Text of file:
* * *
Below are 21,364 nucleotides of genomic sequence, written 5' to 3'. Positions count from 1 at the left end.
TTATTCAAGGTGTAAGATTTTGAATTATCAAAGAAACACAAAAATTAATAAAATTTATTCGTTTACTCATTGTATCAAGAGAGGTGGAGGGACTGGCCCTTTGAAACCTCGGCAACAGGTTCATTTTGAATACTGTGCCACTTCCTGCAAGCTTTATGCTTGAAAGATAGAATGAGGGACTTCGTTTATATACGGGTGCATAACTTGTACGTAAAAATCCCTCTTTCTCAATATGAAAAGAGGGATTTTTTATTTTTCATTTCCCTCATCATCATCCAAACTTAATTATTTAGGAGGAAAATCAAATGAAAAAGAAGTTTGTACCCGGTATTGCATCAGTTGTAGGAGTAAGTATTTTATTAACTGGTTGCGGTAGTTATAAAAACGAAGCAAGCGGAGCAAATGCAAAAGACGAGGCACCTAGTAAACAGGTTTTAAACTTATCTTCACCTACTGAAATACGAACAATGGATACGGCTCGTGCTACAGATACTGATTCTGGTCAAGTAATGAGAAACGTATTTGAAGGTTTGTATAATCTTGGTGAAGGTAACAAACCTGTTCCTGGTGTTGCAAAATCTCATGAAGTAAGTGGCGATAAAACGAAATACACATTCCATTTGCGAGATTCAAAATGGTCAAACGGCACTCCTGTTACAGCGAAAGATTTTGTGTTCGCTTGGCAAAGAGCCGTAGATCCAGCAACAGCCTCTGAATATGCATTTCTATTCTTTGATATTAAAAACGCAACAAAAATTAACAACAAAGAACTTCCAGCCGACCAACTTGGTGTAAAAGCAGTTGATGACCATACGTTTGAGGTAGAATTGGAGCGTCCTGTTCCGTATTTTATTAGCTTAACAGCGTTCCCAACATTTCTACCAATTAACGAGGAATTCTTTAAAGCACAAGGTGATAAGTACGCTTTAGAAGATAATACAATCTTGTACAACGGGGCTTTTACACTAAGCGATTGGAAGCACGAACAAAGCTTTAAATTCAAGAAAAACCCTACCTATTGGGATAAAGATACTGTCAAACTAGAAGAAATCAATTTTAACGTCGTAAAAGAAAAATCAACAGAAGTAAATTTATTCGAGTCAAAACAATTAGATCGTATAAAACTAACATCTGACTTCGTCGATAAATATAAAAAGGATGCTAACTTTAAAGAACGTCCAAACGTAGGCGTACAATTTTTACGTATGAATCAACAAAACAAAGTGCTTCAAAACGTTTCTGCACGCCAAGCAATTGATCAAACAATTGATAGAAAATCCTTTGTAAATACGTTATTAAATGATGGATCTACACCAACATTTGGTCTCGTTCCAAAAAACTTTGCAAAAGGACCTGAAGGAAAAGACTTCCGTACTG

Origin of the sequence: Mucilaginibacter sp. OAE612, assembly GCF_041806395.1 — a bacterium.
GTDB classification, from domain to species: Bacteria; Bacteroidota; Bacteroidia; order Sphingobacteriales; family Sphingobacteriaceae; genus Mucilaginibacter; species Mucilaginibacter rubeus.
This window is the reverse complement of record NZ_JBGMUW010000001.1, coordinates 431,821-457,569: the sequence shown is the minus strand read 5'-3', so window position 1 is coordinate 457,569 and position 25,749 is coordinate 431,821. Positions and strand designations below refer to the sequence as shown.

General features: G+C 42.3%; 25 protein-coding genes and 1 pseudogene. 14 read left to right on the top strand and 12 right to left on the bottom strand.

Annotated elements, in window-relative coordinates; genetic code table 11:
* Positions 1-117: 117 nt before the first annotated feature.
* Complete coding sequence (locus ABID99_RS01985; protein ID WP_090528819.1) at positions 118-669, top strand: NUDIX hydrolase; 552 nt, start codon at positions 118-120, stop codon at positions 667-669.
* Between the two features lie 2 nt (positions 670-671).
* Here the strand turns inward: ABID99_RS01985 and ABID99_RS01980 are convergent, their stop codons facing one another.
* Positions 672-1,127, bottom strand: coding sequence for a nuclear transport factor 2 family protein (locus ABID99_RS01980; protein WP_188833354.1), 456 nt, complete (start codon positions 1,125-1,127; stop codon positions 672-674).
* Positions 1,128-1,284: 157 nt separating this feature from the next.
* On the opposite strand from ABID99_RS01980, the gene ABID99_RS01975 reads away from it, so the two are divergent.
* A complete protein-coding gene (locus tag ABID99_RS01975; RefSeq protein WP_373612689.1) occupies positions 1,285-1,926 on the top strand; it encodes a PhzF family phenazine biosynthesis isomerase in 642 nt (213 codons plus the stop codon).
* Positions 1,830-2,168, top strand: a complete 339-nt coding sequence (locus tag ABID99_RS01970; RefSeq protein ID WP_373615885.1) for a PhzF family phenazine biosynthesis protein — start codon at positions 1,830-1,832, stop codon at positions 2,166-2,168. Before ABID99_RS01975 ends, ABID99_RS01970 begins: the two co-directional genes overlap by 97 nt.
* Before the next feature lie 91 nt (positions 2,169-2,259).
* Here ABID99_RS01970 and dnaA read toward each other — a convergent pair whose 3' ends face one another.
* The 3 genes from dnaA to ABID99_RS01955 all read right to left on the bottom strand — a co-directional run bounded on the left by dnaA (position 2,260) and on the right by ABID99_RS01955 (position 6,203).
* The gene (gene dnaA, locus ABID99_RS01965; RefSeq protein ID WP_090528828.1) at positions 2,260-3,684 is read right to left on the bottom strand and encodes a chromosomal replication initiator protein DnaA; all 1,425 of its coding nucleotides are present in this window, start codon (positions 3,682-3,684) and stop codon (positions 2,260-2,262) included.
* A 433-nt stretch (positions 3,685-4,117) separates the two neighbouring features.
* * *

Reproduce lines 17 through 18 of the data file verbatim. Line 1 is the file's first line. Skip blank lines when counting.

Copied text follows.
* Before the next feature lie 91 nt (positions 2,169-2,259).
* Here ABID99_RS01970 and dnaA read toward each other — a convergent pair whose 3' ends face one another.